It’s The 3rd Anniversary of Guest Blog Wednesday ft. Vincent Versace!
“Every child is an artist. The problem is…how to remain an artist once he grows up.”
I am frequently asked what were the events that lead to me becoming a photographer. As is always the case, it began at the beginning. It started with my very first childhood portrait session. You see, I have a confession to make.
I was the Gerber baby.
Those five words are perhaps the hardest words in the world for me to write, let alone tell someone. Being the Gerber baby is an event that has flavored everything that’s ever happened to me in the past fifty years. A day does not go by that I’m not affected by it. For example, take creamed spinach. Whenever I go out to dinner and on the plate is a mound of cream and green… spinach, I have wholesomeness flashbacks. God forbid if it should be on someone elses plate. It is silly, but I’m convinced that the moment the spinach touches their lips it will be…Bingo, light bulb over the head, I’m recognized.
You have no idea what it is like going through life knowing that your face, on the label of billions of jars of pulverized peas, has been seen by just about everyone you come in contact with. What’s worse is that I did not win this “honor” on my own good looks. The contest that Gerber Foods Corp. conducted was rigged. My aunt, the sister of the man who did my first portrait shoot, was the director of marketing. The guilt of knowing that the lil’ cherub of childhood wholesomeness was really a ringer was more than anyone should have to bare. The living of this constant lie was more than I could cope with.
Because of the burden of this guilt and the weight of this lie I was driven to become…a junk food junkie. As I mentioned before, it started at the beginning, when my mother used to feed me. Candied yams were my favorite. Warm or cold, I couldn’t care less. By the time I was in elementary school I was doing up bowls of Frosted Flakes before I had to catch the bus. During recess I would pop M&M’s….the reds. At lunch I used to snort the crumbs out of empty Frito bags.
The older I got, the more depraved I became. In high school I was scoring pounds of quarter pounders. Late at night I used to cruise behind the neighborhood Pizza Hut to eat the grease-soaked cardboards; even my face looked like a pizza. It was not until college that things came to a head. I remember one day reading an article in the school newspaper. It was an interview in which the ivory Snow Girl (Marylyn Chambers) claimed to have made love to the Gerber baby (me). Time stood still. Clammy hands and in a cold sweat, I tried to remember, but I couldn’t; just visions of sugar plums danced through my head. All I could think was, was the sex so good that it caused amnesia in my Egg McMuffin–induced euphoria? The next thing that I remember was that I went on a burger binge. It was on that day that I was arrested for attacking trees as I was looking for Keebler elves.
My life was looking up all right; it was flat on its back. I had become an empty jar of my former self. The only work that I could find was playing the meat in the movie Rocky. It was then that I decided to go cold Twinkie. I was enrolled in the Betty Crocker Center. They helped to pick up the crumbs. Life for me is still no piece of cake but I can face myself whenever I am in the supermarket. I cannot walk through the aisle of pablum without fear or dread. Except when I pass the candied yams.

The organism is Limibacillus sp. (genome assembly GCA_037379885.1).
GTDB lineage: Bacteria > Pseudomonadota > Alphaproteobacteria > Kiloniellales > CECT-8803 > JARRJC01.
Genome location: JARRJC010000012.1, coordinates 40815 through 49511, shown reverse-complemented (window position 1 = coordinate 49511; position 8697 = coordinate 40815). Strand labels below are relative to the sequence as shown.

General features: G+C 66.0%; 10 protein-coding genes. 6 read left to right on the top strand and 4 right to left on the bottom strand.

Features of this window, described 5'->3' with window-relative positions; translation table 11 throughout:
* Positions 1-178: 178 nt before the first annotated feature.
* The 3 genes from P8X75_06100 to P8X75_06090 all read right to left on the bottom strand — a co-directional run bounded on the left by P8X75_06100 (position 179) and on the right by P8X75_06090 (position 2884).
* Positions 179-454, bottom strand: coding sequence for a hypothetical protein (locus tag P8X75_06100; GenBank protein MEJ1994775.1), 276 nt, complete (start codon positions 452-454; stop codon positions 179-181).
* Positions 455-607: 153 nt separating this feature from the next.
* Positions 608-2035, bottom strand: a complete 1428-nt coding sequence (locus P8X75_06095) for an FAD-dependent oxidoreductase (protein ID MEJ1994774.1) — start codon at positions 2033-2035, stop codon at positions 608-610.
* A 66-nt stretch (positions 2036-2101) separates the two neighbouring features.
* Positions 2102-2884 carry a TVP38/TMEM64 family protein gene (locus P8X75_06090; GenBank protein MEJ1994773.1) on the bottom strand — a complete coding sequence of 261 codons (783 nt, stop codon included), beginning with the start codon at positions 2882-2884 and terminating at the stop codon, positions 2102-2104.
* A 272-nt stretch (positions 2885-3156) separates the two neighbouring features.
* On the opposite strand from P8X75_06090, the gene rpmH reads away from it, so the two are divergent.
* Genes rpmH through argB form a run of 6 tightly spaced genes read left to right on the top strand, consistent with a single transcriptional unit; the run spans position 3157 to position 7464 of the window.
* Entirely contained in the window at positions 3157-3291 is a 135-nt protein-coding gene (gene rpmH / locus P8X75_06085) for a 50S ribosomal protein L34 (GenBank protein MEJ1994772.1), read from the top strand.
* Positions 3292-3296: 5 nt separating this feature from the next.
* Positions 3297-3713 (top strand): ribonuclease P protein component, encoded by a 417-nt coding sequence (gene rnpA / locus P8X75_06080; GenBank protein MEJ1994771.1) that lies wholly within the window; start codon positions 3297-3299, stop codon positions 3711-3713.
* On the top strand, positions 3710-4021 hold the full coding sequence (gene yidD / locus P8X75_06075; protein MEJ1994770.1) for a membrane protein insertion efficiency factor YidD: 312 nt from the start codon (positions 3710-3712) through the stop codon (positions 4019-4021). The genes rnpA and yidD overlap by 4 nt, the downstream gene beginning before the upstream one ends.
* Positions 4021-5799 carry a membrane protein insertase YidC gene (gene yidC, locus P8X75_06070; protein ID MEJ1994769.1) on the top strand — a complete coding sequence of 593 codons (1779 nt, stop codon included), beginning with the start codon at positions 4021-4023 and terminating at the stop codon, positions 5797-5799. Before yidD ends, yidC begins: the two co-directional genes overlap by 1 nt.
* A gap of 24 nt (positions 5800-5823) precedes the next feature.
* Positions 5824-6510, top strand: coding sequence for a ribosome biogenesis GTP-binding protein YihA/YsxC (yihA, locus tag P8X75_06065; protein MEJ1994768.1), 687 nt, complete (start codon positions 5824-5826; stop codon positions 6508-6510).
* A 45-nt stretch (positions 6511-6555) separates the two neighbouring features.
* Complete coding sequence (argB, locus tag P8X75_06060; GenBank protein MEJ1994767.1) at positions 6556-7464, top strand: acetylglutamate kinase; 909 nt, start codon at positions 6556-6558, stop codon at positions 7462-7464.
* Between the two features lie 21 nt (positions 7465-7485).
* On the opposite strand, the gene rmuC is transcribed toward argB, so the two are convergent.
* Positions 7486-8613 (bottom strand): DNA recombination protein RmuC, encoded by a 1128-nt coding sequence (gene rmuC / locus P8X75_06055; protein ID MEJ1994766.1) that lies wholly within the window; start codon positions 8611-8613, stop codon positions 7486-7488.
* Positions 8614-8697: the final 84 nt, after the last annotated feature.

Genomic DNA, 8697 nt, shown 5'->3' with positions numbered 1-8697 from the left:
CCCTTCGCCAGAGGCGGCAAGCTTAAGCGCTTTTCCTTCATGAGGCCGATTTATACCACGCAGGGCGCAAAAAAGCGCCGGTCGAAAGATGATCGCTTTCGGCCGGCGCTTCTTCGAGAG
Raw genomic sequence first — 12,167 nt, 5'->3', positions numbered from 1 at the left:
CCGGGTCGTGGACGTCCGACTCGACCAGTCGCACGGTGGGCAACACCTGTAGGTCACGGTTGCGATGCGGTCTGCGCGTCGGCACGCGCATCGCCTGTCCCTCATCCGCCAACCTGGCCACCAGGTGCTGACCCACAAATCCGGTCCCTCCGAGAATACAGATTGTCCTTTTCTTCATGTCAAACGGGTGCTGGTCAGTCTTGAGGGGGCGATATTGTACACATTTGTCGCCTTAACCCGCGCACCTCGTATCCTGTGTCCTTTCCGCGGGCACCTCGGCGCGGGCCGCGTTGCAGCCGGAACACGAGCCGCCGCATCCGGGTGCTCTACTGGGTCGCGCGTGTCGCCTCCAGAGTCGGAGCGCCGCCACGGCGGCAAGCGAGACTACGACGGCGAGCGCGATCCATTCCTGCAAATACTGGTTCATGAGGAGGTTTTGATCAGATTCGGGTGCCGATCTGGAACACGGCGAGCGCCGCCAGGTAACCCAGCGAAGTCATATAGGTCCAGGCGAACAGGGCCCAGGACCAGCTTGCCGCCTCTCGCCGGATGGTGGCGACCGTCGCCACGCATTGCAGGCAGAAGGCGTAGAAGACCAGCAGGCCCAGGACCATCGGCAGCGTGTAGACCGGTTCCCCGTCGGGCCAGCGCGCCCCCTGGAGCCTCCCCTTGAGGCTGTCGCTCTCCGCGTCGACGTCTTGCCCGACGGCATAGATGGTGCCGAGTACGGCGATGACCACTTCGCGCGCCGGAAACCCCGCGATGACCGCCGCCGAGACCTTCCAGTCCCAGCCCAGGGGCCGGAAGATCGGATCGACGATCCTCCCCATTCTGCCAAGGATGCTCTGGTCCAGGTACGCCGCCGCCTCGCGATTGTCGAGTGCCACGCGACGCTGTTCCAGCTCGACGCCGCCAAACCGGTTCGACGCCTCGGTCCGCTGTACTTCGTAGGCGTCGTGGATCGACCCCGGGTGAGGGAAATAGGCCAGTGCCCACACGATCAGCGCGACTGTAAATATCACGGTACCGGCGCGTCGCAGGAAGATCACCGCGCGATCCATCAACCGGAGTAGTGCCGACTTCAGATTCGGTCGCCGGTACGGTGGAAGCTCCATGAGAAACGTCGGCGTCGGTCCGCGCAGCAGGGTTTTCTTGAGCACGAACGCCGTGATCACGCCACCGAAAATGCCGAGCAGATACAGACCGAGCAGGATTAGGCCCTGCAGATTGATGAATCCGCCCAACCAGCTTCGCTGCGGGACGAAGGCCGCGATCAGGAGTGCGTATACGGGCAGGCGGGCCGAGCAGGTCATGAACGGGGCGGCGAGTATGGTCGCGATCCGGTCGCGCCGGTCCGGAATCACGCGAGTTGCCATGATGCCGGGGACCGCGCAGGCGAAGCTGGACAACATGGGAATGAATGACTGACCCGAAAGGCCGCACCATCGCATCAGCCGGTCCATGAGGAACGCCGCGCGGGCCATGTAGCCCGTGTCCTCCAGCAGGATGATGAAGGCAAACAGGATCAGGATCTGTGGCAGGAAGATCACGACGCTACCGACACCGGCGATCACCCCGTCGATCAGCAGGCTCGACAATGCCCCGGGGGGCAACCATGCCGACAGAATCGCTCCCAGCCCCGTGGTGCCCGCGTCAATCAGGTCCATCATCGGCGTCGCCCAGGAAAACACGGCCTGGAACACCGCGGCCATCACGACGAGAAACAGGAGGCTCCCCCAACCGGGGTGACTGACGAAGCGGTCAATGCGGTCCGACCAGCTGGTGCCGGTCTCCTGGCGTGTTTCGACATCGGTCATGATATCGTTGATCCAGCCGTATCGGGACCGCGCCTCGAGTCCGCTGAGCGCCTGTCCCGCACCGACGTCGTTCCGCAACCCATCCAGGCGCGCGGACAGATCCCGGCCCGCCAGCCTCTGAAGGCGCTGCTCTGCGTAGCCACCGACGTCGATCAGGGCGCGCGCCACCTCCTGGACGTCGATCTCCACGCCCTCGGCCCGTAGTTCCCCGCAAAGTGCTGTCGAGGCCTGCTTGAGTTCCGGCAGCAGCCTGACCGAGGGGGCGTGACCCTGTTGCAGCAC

Ahhh, but I digress…. It was while I was at the “center” that I discovered photography. While others were gluing macaroni to paper plates (I was asked to leave these sessions because of a mysterious disappearance of all of the library paste as well as all of the pasta—and my sudden weight gain.) I was seriously exposing myself to the latent image. As the years have passed I have seriously found a home in photography. I have flourished. Right after Al Gore and I invented the internet, I found my true calling as a digital fine art photographer who specializes in super hyper intensive teaching of workflow.
As many of you know, I do a lot of work training the military, and it was this combined with being asked to join a group called “twit-tographers”—a group of photographers who tirelessly tweet. Well, I thought, if they can have their own group and come up with such a finely contracted and descriptive name like that…. That is how I got the idea that has become my new approach to teaching workflow. As you know, one of the things that the military does for efficiency is to contract and compound words as well as create acronyms.
For example, Combat Camera becomes “ComCam.” So I got to thinking, I am a Fine Art photographer. So that would make me a FArtographer and the images I create would therefore be FArts. I use a Raster Image Processor or RIP when I print and the goal of my imagery is to create Gorgeous, Aesthetically Special Prints or GASPs. So it is safe to say when I RIP one of my FArts through a printer I make a GASP.
The point of all of this silliness?
You should take your photography as serious as you take laughing. Because it is in absolute spontaneity that you get you get absolute truth. You can only be one way when you are spontaneous and that is truthful. And there is nothing more spontaneous than a laugh. Be always willing to play. Be open to the child that was and is the artist. Children play, they don’t take notes. Adults take notes and they don’t often play. Be open to being silly and be serious about playing. Be willing to do what it takes to be the catalyst of the spontaneous moment. The way you feel in the moments that start as that giggle within you, is the place you need to be in to create the images that are your inner dream.